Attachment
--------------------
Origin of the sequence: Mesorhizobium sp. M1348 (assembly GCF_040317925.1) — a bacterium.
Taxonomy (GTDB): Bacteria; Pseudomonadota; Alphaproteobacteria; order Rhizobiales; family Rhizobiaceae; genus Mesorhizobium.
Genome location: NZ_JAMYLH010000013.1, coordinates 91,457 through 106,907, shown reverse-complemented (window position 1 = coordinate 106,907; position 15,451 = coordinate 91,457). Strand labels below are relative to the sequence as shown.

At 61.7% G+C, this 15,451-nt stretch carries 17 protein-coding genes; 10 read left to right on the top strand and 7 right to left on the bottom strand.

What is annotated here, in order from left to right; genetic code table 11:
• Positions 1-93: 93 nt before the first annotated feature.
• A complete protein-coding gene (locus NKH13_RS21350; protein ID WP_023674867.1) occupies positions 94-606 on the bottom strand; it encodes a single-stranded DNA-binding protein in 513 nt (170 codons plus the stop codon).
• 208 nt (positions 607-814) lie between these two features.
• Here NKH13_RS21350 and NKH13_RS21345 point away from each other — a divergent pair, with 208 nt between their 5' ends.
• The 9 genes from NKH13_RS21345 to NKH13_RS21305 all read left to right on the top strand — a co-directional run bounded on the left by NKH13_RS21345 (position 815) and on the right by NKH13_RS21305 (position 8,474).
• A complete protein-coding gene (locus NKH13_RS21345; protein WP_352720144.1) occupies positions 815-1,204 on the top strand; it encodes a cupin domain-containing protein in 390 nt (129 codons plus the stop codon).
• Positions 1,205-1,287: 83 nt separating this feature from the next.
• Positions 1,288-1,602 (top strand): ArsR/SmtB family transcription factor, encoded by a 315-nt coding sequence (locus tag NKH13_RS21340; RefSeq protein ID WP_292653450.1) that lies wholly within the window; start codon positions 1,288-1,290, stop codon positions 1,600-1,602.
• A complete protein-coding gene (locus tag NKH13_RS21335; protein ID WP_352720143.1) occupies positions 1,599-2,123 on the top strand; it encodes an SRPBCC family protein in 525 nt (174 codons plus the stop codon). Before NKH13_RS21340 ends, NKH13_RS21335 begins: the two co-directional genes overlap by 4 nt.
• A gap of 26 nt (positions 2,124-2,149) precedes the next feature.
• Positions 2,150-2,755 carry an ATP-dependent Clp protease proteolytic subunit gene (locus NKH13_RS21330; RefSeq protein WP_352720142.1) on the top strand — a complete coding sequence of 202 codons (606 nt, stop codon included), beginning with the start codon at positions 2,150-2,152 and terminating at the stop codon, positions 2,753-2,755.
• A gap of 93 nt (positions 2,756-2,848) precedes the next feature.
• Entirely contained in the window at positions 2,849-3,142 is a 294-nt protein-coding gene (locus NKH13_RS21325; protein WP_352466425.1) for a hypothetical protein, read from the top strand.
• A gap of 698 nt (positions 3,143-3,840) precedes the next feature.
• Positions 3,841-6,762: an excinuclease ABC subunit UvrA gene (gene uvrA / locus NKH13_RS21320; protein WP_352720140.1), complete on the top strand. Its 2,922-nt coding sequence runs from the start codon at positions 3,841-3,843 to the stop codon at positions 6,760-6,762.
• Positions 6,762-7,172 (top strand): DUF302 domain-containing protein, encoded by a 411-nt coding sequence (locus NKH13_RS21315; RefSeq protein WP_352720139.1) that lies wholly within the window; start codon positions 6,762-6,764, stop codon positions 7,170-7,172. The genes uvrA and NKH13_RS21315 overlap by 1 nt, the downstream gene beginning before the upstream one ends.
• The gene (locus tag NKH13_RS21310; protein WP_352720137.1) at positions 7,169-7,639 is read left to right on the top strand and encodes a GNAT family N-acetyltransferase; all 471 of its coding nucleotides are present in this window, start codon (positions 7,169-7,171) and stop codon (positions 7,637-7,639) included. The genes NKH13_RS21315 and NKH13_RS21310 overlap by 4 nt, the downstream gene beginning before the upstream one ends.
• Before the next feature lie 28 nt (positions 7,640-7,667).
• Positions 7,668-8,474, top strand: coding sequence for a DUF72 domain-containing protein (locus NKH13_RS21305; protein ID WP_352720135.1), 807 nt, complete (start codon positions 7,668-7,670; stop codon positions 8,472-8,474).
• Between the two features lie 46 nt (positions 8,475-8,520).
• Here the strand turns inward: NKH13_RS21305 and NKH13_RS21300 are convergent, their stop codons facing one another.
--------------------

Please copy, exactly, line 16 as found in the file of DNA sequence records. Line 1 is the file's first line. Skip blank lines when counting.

• Positions 2,150-2,755 carry an ATP-dependent Clp protease proteolytic subunit gene (locus NKH13_RS21330; RefSeq protein WP_352720142.1) on the top strand — a complete coding sequence of 202 codons (606 nt, stop codon included), beginning with the start codon at positions 2,150-2,152 and terminating at the stop codon, positions 2,753-2,755.